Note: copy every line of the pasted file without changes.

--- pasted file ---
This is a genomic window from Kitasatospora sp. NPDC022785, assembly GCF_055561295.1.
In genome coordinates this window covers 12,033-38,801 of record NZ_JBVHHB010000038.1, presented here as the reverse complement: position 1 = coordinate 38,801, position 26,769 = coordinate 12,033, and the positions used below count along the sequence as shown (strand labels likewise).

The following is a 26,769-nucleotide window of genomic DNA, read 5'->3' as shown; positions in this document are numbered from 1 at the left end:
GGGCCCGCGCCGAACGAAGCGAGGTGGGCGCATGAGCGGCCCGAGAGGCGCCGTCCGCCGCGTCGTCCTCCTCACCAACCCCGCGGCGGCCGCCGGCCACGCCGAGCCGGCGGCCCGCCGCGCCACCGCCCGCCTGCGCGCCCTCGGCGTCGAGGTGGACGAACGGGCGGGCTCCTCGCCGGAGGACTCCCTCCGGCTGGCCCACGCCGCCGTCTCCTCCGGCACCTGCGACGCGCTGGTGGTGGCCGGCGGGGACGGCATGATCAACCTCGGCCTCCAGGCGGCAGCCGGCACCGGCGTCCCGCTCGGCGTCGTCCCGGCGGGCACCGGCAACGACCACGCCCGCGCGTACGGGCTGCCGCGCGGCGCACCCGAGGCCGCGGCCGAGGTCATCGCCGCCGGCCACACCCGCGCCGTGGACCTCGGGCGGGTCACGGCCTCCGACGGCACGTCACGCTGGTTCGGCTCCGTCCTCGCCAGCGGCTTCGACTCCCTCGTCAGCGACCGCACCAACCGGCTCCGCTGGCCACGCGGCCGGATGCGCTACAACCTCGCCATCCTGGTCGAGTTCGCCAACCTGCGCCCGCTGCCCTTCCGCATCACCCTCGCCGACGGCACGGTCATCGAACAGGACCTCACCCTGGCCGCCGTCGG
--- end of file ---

This is a genomic window from Kitasatospora sp. NPDC022785, assembly GCF_055561295.1.
In genome coordinates this window covers 12,033-38,801 of record NZ_JBVHHB010000038.1, presented here as the reverse complement: position 1 = coordinate 38,801, position 26,769 = coordinate 12,033, and the positions used below count along the sequence as shown (strand labels likewise).

The following is a 26,769-nucleotide window of genomic DNA, read 5'->3' as shown; positions in this document are numbered from 1 at the left end:
GGGCCCGCGCCGAACGAAGCGAGGTGGGCGCATGAGCGGCCCGAGAGGCGCCGTCCGCCGCGTCGTCCTCCTCACCAACCCCGCGGCGGCCGCCGGCCACGCCGAGCCGGCGGCCCGCCGCGCCACCGCCCGCCTGCGCGCCCTCGGCGTCGAGGTGGACGAACGGGCGGGCTCCTCGCCGGAGGACTCCCTCCGGCTGGCCCACGCCGCCGTCTCCTCCGGCACCTGCGACGCGCTGGTGGTGGCCGGCGGGGACGGCATGATCAACCTCGGCCTCCAGGCGGCAGCCGGCACCGGCGTCCCGCTCGGCGTCGTCCCGGCGGGCACCGGCAACGACCACGCCCGCGCGTACGGGCTGCCGCGCGGCGCACCCGAGGCCGCGGCCGAGGTCATCGCCGCCGGCCACACCCGCGCCGTGGACCTCGGGCGGGTCACGGCCTCCGACGGCACGTCACGCTGGTTCGGCTCCGTCCTCGCCAGCGGCTTCGACTCCCTCGTCAGCGACCGCACCAACCGGCTCCGCTGGCCACGCGGCCGGATGCGCTACAACCTCGCCATCCTGGTCGAGTTCGCCAACCTGCGCCCGCTGCCCTTCCGCATCACCCTCGCCGACGGCACGGTCATCGAACAGGACCTCACCCTGGCCGCCGTCGG